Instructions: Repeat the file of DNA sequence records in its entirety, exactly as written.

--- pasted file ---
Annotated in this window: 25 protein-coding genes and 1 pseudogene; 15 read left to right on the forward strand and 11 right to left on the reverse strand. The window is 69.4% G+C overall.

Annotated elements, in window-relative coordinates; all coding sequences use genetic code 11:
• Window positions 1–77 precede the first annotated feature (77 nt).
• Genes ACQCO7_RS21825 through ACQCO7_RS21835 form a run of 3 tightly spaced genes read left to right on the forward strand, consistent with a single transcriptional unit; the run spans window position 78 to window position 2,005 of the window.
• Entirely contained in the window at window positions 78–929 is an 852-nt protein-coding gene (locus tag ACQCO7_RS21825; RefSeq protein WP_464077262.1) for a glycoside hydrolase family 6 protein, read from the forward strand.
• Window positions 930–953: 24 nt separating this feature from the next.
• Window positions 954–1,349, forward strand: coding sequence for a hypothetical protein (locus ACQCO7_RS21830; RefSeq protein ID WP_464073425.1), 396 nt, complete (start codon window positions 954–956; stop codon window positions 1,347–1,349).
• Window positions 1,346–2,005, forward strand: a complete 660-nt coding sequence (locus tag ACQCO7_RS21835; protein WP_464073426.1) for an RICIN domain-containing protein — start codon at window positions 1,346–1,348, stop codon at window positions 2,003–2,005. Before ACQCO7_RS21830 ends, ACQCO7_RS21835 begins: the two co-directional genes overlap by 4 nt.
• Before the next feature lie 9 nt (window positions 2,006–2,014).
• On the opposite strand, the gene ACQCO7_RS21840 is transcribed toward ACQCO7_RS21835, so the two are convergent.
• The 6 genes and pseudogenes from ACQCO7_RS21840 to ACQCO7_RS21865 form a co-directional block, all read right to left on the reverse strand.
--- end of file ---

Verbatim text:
Annotated in this window: 25 protein-coding genes and 1 pseudogene; 15 read left to right on the forward strand and 11 right to left on the reverse strand. The window is 69.4% G+C overall.

Annotated elements, in window-relative coordinates; all coding sequences use genetic code 11:
• Window positions 1–77 precede the first annotated feature (77 nt).
• Genes ACQCO7_RS21825 through ACQCO7_RS21835 form a run of 3 tightly spaced genes read left to right on the forward strand, consistent with a single transcriptional unit; the run spans window position 78 to window position 2,005 of the window.
• Entirely contained in the window at window positions 78–929 is an 852-nt protein-coding gene (locus tag ACQCO7_RS21825; RefSeq protein WP_464077262.1) for a glycoside hydrolase family 6 protein, read from the forward strand.
• Window positions 930–953: 24 nt separating this feature from the next.
• Window positions 954–1,349, forward strand: coding sequence for a hypothetical protein (locus ACQCO7_RS21830; RefSeq protein ID WP_464073425.1), 396 nt, complete (start codon window positions 954–956; stop codon window positions 1,347–1,349).
• Window positions 1,346–2,005, forward strand: a complete 660-nt coding sequence (locus tag ACQCO7_RS21835; protein WP_464073426.1) for an RICIN domain-containing protein — start codon at window positions 1,346–1,348, stop codon at window positions 2,003–2,005. Before ACQCO7_RS21830 ends, ACQCO7_RS21835 begins: the two co-directional genes overlap by 4 nt.
• Before the next feature lie 9 nt (window positions 2,006–2,014).
• On the opposite strand, the gene ACQCO7_RS21840 is transcribed toward ACQCO7_RS21835, so the two are convergent.
• The 6 genes and pseudogenes from ACQCO7_RS21840 to ACQCO7_RS21865 form a co-directional block, all read right to left on the reverse strand.